Fouri Newsletter

Large Problems, Little Solutions

Large Problem, Little Solutions

There are a lot of issues in the world. I recently heard leading international economist, Dr. Dambisa Moyo, give a lecture where she highlighted some disturbing facts/trends/insights – here are three of them:

  • 47% of current jobs in the USA will disappear by 2030 (and that will most likely apply to the UK too)
  • (For those that dismiss the prediction above) In 1900, 60% of the US workforce was employed in agriculture, today it’s 2%
  • 80% of the UK workforce is employed in the service sector (and that’s a lot more vulnerable to changes in employment than agriculture was 100 years ago)

So what can you and I do about this? The answer is very little.

Lots and lots of very little.

The changes in agriculture didn’t happen overnight. Farmworkers weren’t gainfully employed one day and then en masse forming a queue at the dole office the next. The decline happened over several decades but this rate of change will be much faster for the service sector. What each of us can do is three key things:

  1. Adopt a mindset of curiosity. As Albert Einstein wrote in a letter to Carl Seelig, his biographer, “I have no special talents. I am only passionately curious.” The alternative is to try and cling on to the past, something I observe too many people attempting to do. For me, this explains in part why I’ve recently accepted a NED position on the board of , I want to understand more about PropTech and concluded the best way was to be a part of one of the vanguard. Are you learning every single day? What are you reading? What courses are you going on? What events are you attending? (Along with several of our Partnership group members we have two major events this week that still have a few places available – for free – to learn from Australia’s number one estate agency coach, Josh Phegan…details here: )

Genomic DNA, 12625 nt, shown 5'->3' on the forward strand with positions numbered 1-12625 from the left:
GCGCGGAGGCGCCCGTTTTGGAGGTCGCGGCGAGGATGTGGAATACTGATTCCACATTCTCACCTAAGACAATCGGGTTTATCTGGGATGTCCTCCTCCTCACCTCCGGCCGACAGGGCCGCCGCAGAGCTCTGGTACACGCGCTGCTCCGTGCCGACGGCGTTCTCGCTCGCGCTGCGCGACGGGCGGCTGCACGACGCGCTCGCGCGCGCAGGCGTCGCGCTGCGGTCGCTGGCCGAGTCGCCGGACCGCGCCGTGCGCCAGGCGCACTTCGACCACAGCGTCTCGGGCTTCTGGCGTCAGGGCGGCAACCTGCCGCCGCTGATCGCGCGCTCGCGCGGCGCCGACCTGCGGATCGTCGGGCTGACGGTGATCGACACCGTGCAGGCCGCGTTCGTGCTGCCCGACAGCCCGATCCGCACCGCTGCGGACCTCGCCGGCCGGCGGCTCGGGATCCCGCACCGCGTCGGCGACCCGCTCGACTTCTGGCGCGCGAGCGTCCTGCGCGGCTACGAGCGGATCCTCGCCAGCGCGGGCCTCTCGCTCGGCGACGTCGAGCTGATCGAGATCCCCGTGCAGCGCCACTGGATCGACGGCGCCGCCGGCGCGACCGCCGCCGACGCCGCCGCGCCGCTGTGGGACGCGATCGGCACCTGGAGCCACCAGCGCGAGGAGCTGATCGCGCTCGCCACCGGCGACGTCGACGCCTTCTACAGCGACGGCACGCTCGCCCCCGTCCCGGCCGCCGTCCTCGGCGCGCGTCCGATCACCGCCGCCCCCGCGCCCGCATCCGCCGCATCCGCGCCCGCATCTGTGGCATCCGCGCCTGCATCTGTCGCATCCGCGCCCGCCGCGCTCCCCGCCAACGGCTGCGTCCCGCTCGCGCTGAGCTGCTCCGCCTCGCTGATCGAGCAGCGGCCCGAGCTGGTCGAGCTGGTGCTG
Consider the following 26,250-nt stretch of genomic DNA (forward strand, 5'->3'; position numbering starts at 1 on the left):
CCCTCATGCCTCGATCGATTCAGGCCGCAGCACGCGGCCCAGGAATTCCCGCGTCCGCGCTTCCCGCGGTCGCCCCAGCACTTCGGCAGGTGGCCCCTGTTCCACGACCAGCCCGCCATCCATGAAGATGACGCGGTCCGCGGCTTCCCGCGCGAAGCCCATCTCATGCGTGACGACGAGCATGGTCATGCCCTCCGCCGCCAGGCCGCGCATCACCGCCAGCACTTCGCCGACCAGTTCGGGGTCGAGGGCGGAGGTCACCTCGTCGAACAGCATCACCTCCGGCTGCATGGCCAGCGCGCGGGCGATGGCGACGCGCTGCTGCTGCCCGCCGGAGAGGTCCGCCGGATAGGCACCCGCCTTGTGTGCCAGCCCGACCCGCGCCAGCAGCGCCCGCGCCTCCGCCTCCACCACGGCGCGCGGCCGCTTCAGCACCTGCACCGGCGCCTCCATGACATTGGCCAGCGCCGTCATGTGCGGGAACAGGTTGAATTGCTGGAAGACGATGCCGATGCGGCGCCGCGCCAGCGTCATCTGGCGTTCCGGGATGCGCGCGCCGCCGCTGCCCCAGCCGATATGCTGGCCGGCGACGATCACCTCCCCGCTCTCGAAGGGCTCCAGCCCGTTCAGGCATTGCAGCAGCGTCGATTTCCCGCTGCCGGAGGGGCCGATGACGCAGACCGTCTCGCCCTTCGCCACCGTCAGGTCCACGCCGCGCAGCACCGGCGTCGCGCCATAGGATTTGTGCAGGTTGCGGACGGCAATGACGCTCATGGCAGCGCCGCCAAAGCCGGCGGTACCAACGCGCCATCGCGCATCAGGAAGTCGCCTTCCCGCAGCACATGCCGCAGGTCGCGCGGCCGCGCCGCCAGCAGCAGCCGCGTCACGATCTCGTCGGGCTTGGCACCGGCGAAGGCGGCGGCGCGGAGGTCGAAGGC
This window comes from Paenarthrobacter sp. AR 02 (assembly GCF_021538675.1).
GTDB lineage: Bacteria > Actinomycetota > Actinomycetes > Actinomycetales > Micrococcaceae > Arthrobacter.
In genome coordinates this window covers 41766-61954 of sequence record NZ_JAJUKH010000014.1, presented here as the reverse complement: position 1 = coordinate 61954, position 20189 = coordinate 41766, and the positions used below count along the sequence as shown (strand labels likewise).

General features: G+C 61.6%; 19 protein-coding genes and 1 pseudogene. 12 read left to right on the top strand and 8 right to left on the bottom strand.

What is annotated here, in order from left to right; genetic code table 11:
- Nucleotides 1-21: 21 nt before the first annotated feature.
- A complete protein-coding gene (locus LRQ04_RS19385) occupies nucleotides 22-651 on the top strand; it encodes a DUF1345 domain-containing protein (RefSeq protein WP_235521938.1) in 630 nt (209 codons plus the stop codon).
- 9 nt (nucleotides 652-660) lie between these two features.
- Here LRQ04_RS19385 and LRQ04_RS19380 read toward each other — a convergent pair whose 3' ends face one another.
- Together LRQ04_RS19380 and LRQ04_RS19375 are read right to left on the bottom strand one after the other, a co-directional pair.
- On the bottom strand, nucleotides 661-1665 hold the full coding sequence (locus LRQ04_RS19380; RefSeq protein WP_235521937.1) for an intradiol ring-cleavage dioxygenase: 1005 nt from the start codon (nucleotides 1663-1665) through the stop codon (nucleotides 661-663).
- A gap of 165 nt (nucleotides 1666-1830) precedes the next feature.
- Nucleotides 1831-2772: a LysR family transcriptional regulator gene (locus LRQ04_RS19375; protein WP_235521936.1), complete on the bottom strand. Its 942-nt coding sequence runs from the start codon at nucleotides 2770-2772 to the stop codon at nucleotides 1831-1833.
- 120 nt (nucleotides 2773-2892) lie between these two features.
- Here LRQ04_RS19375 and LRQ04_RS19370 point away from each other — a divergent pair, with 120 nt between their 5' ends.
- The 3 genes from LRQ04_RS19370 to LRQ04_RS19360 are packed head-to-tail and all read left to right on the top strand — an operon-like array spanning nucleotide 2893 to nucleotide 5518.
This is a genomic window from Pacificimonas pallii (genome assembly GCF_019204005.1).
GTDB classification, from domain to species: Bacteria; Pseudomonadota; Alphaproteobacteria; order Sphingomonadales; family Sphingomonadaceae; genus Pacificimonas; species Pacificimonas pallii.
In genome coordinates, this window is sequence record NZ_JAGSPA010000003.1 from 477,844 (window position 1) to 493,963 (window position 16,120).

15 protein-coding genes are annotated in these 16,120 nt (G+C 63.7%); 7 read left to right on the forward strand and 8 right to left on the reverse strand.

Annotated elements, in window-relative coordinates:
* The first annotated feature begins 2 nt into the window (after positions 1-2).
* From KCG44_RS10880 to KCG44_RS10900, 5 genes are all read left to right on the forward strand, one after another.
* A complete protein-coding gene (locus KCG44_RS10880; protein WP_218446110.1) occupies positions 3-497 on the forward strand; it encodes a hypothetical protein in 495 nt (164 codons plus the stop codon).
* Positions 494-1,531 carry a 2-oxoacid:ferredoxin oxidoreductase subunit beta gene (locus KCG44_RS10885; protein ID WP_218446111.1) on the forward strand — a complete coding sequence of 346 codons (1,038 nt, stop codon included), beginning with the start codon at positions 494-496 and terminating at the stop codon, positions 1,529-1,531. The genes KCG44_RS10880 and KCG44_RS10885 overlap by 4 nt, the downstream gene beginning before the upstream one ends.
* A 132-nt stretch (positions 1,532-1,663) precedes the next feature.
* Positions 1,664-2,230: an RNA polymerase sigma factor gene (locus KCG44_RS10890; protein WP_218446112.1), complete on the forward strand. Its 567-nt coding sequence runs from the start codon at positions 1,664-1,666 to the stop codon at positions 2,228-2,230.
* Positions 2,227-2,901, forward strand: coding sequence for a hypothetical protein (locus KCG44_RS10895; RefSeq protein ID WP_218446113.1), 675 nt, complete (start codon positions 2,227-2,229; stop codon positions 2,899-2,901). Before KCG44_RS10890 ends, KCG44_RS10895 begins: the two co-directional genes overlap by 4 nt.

2. Experiment outside of the comfort zone. In startups risk is prevalent, perhaps the driving force. It explains in part why so many new businesses fail. But there’s a bigger risk for more mature businesses, bigger because having become established they have more to lose, and that’s not to innovate. To quote Facebook founder, Mark Zuckerberg: “The biggest risk is not taking any risk… In a world that’s changing really quickly, the only strategy that is guaranteed to fail is not taking risks.” We had a successful formula with the Estate Agency and Lettings Agency of the Year Awards, one that we’d developed over nearly two decades, but we scrapped it to create and I feel that at any one time there must be at least one area of your business, (and probably several ideally), that you’re completely changing.
  3. Ask yourself, “what are the problems/opportunities/issues that our clients face today and tomorrow that we’re here to address?” Not the problems of yesteryear or even yesterday – the issues they have right now and will have in the next 1-5 years. In other words keeping relevant. In estate agency, the problem 10 years and more ago was that sellers and landlords didn’t know for sure what the value of their property was. Today, many are at least as well informed as agents given the huge amount of information that’s immediately available to them for free. The issue has changed. Now most people are time poor and buying/selling/letting are all massive time-suckers. This is the key issue you’re here to address.

By being curious and learning every day, experimenting with new innovations and making sure you’re keeping relevant and addressing the clients’ current and future issues, you’ll not only be helping yourself but contributing to the global issues which ultimately will be addressed by all of us, little by little, taking one step forward every day.

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